ISS senior researcher, Judith February, argues that there is no way of know when the corporate and private world are investing in political parties for favours because the country does not regulate private funding of political parties.
She is of the view that, “We have no way of knowing when private or corporate interests try to buy political favours in South Africa,” further stating the need for a legislation to enable transparency and prevent the potentially corrupting influence of secret money on politics and government.”
To read the article titled, ‘Dodgy donations’ undermine SA’s democracy,” click here.Source:The Citizen
The South African Council of Churches (SACC) has responded to the Public Protector's report by saying those implicated should consider stepping down.
In a press statement, the SACC points out that, "For the future of the nation and the sustainability of our fledgling democracy, we urge those implicated in the report to consider stepping down."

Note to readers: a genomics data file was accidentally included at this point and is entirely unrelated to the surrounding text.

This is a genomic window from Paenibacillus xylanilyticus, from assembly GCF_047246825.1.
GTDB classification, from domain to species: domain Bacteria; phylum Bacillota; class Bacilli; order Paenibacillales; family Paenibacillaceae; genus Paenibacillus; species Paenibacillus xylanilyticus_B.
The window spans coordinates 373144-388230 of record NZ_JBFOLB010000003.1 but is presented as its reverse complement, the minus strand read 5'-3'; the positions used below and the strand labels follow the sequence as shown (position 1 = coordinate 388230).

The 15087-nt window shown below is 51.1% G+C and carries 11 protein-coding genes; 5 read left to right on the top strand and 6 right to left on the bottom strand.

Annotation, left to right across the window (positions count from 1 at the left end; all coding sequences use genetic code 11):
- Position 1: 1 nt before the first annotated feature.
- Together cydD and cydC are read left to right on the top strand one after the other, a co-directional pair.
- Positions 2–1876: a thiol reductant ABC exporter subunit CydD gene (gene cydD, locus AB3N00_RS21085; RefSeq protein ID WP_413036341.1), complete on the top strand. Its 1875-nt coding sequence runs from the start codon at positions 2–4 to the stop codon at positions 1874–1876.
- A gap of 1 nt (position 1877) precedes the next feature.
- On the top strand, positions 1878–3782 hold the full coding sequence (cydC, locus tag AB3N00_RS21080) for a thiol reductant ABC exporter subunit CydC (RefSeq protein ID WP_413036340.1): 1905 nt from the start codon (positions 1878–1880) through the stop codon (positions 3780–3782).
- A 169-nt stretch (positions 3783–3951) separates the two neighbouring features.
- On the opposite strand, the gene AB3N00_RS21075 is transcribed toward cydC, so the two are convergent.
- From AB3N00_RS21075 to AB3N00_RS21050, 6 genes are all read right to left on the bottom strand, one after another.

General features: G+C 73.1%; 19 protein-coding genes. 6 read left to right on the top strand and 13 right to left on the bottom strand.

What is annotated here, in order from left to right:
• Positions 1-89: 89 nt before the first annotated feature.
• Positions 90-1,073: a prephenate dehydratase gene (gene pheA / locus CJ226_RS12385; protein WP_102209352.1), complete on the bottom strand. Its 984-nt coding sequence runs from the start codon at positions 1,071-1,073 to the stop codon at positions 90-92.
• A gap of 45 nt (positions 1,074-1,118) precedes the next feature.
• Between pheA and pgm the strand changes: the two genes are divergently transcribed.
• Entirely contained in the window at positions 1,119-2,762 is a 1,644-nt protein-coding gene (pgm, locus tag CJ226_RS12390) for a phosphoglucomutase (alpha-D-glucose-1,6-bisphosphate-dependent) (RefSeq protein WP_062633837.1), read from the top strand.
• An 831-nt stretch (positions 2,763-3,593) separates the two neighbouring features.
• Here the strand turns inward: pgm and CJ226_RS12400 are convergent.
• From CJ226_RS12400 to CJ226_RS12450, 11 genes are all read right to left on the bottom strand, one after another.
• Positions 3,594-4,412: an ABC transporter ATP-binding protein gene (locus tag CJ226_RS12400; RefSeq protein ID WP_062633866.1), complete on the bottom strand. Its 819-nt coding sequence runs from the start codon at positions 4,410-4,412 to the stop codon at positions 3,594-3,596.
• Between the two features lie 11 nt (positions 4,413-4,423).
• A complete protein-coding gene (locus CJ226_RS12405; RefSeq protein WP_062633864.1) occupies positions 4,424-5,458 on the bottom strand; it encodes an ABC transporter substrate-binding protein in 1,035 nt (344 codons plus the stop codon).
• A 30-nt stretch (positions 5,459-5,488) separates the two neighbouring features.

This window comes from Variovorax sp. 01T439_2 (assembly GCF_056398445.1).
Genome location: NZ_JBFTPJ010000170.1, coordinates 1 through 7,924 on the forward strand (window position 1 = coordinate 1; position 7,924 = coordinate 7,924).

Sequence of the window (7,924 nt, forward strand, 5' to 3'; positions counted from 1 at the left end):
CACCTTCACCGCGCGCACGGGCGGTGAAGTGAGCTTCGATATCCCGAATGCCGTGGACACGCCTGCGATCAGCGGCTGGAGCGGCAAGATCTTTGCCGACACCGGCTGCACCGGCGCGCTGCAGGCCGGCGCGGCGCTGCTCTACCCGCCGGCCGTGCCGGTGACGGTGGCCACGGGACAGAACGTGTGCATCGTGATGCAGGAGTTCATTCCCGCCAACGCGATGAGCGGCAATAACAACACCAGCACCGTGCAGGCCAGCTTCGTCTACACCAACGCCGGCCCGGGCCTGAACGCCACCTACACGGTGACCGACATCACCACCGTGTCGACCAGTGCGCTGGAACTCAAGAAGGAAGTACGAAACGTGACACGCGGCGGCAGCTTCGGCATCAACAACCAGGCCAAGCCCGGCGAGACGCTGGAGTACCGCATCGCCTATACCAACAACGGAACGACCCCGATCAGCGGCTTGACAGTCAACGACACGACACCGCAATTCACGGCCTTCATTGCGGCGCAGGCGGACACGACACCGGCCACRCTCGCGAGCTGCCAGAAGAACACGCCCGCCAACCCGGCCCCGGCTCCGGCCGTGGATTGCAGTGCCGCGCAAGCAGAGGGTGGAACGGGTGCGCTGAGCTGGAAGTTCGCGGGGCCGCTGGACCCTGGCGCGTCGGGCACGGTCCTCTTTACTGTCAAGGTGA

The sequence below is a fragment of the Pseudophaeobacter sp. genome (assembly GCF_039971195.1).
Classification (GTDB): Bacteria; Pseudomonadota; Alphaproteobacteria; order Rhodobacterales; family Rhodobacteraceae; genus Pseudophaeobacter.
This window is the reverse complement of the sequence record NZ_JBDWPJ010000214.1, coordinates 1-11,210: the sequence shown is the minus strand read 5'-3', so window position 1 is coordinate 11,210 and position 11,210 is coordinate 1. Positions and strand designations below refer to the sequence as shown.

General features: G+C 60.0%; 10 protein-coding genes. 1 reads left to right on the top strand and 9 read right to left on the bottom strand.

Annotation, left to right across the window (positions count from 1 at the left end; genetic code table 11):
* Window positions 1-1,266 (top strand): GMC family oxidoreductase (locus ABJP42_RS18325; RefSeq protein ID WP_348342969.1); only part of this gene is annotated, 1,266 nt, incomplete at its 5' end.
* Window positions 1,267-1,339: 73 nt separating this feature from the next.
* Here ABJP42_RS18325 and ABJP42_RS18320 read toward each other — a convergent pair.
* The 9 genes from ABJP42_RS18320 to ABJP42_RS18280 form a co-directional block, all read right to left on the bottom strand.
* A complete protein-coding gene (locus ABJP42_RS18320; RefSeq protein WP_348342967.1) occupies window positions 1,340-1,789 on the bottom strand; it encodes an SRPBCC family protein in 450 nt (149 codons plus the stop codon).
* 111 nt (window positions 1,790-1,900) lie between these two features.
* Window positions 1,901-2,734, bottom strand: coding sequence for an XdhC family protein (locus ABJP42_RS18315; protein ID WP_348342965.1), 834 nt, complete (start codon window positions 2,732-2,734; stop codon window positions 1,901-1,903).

The organisation also says that the report on Nkandla "should be interrogated, not on the timing of its release, but the merits of the contents therein and the implications for the country."
To read the article titled, “Those implicated by Nkandla report should resign: SACC,” click here.Source:Times Live
A Mozambican anti-corruption NGO, the Centre for Public Integrity (CIP), has called on the country’s attorney-general to order a forensic audit into the publicly owned electricity company, EDM.
The organisation wants the attorney-general to establish who or what was responsible for the prolonged power cuts that hit the central provinces of Manica and Sofala between 29 January and 10 February 2014.